Home sweet hut! This is where I am living for most of my 3 weeks in Ghana during my LRTT project. It comes complete with ceiling fan, 10 bunk beds with mosquito nets and a sink that works intermittently. I hear there is WiFi, but I have had very limited success using it.
We love it here because we are right next to the ocean, which offers benefits such as a cooling breeze in the evening and hearing the waves from bed.
We also appreciate the generator that kicks in when the power goes off and the water tanks that mean there is usually 1 tap that works even when the water in the town has been cut off.
We’ve walked and driven past a lot of buildings where presumably people actually live. Made of breeze blocks, concrete, metal, wood, plastic, mud, leaves and fabric, they provide little the way of shelter and comfort. Even though this is considered the ‘cold season’ here, the heat and humidity are exhausting and just make everything hard. Many of the children here don’t have access to essentials such as clean running water, electricity to power lights and fridges or in some cases even sewer systems. They walk to school in often ripped and very worn uniforms to learn in stiflingly hot classrooms. As we pass by, my instinct is to give them anything I can to help, but a bottle of water and a few snacks aren’t going to make a substantial difference.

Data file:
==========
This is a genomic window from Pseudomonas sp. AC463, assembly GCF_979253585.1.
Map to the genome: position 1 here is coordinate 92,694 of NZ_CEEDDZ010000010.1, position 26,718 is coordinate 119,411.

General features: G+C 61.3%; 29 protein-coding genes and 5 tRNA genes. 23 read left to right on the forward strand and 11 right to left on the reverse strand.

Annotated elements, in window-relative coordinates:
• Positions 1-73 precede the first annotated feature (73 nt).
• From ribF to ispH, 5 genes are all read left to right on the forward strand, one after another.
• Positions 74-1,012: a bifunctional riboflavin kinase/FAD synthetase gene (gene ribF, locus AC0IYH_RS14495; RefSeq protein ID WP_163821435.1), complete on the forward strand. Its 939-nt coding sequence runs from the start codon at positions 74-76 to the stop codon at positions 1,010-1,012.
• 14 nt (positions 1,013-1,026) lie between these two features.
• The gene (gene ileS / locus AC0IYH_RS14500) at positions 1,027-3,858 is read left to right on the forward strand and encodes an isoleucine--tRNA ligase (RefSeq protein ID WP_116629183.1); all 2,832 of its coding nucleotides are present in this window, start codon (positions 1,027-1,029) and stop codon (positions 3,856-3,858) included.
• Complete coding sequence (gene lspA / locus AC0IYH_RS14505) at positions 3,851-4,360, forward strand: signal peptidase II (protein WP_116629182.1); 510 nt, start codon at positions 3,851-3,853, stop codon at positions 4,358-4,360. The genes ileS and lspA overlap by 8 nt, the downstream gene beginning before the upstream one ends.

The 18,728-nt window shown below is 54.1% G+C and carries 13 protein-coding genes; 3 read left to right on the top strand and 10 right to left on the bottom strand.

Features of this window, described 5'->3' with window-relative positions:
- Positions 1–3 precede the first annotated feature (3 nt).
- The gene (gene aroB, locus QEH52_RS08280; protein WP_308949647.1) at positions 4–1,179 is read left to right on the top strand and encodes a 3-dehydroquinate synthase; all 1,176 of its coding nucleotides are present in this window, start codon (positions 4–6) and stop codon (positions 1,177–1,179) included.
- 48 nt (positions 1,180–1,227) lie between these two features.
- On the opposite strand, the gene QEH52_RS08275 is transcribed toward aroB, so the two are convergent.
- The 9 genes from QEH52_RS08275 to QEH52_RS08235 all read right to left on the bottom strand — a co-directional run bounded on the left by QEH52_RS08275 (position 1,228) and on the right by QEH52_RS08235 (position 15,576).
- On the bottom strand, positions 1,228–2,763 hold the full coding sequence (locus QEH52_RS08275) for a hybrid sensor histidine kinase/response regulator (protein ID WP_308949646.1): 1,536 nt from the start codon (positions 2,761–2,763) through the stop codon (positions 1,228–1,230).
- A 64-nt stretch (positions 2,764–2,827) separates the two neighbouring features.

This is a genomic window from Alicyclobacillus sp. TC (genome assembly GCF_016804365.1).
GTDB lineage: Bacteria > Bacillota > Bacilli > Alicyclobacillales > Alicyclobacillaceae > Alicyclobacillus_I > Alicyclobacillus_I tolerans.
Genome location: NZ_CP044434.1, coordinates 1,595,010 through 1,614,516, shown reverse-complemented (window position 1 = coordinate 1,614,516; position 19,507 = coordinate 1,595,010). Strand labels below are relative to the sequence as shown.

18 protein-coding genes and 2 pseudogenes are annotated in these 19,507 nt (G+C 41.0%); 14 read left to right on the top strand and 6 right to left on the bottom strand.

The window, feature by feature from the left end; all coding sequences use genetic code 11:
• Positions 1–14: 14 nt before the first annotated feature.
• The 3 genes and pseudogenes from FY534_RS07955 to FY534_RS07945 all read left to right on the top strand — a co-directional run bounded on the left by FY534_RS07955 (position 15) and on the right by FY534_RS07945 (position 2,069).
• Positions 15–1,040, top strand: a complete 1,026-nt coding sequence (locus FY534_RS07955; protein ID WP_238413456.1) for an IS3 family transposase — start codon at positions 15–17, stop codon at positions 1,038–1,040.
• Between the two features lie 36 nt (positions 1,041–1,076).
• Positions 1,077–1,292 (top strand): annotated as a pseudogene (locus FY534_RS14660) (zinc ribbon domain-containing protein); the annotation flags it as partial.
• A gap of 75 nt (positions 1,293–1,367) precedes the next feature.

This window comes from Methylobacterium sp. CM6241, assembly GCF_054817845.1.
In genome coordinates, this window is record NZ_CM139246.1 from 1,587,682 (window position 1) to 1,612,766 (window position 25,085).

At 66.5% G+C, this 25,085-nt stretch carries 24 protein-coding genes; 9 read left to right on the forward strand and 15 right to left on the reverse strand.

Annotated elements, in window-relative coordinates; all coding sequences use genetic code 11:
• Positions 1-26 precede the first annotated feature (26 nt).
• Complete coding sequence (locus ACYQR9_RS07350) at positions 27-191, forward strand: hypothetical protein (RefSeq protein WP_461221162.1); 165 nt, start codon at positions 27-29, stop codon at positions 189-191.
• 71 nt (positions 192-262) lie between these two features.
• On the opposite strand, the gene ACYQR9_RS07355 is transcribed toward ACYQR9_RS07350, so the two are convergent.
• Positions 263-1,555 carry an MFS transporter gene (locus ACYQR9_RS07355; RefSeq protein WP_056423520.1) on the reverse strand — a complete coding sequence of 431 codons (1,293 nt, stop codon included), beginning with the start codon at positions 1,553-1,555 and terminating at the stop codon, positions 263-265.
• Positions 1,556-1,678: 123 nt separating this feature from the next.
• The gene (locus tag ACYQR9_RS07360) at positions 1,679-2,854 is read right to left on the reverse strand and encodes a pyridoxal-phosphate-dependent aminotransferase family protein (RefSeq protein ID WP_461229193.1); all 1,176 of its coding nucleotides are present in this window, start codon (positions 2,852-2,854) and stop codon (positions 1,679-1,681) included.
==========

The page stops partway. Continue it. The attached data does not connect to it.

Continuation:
Working with LRTT, the aim is to drive sustainable change in the way children are taught. Education is an opportunity for people to work themselves out of poverty and have a say in the way their country is run. People here seem to look out for those who have even less than them, with local traders donating profits to projects such as schools and orphanages. The people are what make Ghana, with their hospitality, sense of humour and warm nature. Although the people here are obviously poor in many ways, their communities are rich in love.